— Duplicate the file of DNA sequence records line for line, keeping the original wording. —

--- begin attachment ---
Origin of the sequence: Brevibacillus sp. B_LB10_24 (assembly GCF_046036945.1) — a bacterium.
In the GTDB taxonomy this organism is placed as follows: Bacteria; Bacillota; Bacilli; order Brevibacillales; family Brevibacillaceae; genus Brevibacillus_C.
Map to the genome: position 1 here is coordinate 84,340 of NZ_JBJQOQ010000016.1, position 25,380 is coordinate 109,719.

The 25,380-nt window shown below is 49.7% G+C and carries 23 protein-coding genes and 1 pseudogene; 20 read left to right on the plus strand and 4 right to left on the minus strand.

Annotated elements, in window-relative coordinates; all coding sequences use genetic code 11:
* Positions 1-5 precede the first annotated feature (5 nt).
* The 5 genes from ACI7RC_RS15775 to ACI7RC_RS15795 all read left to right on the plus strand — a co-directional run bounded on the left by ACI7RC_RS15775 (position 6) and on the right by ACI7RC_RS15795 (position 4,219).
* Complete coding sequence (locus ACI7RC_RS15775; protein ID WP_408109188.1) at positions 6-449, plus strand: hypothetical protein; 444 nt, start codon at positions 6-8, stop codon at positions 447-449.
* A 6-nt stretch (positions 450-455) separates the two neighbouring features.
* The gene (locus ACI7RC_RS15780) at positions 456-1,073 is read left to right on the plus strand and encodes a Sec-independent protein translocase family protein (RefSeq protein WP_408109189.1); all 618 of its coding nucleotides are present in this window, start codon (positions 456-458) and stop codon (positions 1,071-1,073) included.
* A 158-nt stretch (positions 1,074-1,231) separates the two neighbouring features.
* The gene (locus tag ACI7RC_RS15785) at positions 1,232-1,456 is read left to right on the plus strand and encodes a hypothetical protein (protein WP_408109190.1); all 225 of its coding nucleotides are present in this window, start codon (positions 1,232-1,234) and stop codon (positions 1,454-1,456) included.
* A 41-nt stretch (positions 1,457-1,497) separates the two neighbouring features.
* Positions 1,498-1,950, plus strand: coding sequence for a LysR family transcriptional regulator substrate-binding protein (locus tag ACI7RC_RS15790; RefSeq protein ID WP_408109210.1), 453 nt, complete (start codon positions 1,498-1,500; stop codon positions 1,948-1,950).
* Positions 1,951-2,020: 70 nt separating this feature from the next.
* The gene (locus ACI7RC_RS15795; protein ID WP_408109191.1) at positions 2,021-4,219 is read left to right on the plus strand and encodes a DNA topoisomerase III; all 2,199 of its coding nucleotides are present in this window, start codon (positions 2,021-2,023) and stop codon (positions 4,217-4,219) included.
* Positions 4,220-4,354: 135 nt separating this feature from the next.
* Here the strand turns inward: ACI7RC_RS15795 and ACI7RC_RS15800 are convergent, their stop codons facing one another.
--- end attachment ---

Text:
Origin of the sequence: Brevibacillus sp. B_LB10_24 (assembly GCF_046036945.1) — a bacterium.
In the GTDB taxonomy this organism is placed as follows: Bacteria; Bacillota; Bacilli; order Brevibacillales; family Brevibacillaceae; genus Brevibacillus_C.
Map to the genome: position 1 here is coordinate 84,340 of NZ_JBJQOQ010000016.1, position 25,380 is coordinate 109,719.

The 25,380-nt window shown below is 49.7% G+C and carries 23 protein-coding genes and 1 pseudogene; 20 read left to right on the plus strand and 4 right to left on the minus strand.

Annotated elements, in window-relative coordinates; all coding sequences use genetic code 11:
* Positions 1-5 precede the first annotated feature (5 nt).
* The 5 genes from ACI7RC_RS15775 to ACI7RC_RS15795 all read left to right on the plus strand — a co-directional run bounded on the left by ACI7RC_RS15775 (position 6) and on the right by ACI7RC_RS15795 (position 4,219).
* Complete coding sequence (locus ACI7RC_RS15775; protein ID WP_408109188.1) at positions 6-449, plus strand: hypothetical protein; 444 nt, start codon at positions 6-8, stop codon at positions 447-449.
* A 6-nt stretch (positions 450-455) separates the two neighbouring features.
* The gene (locus ACI7RC_RS15780) at positions 456-1,073 is read left to right on the plus strand and encodes a Sec-independent protein translocase family protein (RefSeq protein WP_408109189.1); all 618 of its coding nucleotides are present in this window, start codon (positions 456-458) and stop codon (positions 1,071-1,073) included.
* A 158-nt stretch (positions 1,074-1,231) separates the two neighbouring features.
* The gene (locus tag ACI7RC_RS15785) at positions 1,232-1,456 is read left to right on the plus strand and encodes a hypothetical protein (protein WP_408109190.1); all 225 of its coding nucleotides are present in this window, start codon (positions 1,232-1,234) and stop codon (positions 1,454-1,456) included.
* A 41-nt stretch (positions 1,457-1,497) separates the two neighbouring features.
* Positions 1,498-1,950, plus strand: coding sequence for a LysR family transcriptional regulator substrate-binding protein (locus tag ACI7RC_RS15790; RefSeq protein ID WP_408109210.1), 453 nt, complete (start codon positions 1,498-1,500; stop codon positions 1,948-1,950).
* Positions 1,951-2,020: 70 nt separating this feature from the next.
* The gene (locus ACI7RC_RS15795; protein ID WP_408109191.1) at positions 2,021-4,219 is read left to right on the plus strand and encodes a DNA topoisomerase III; all 2,199 of its coding nucleotides are present in this window, start codon (positions 2,021-2,023) and stop codon (positions 4,217-4,219) included.
* Positions 4,220-4,354: 135 nt separating this feature from the next.
* Here the strand turns inward: ACI7RC_RS15795 and ACI7RC_RS15800 are convergent, their stop codons facing one another.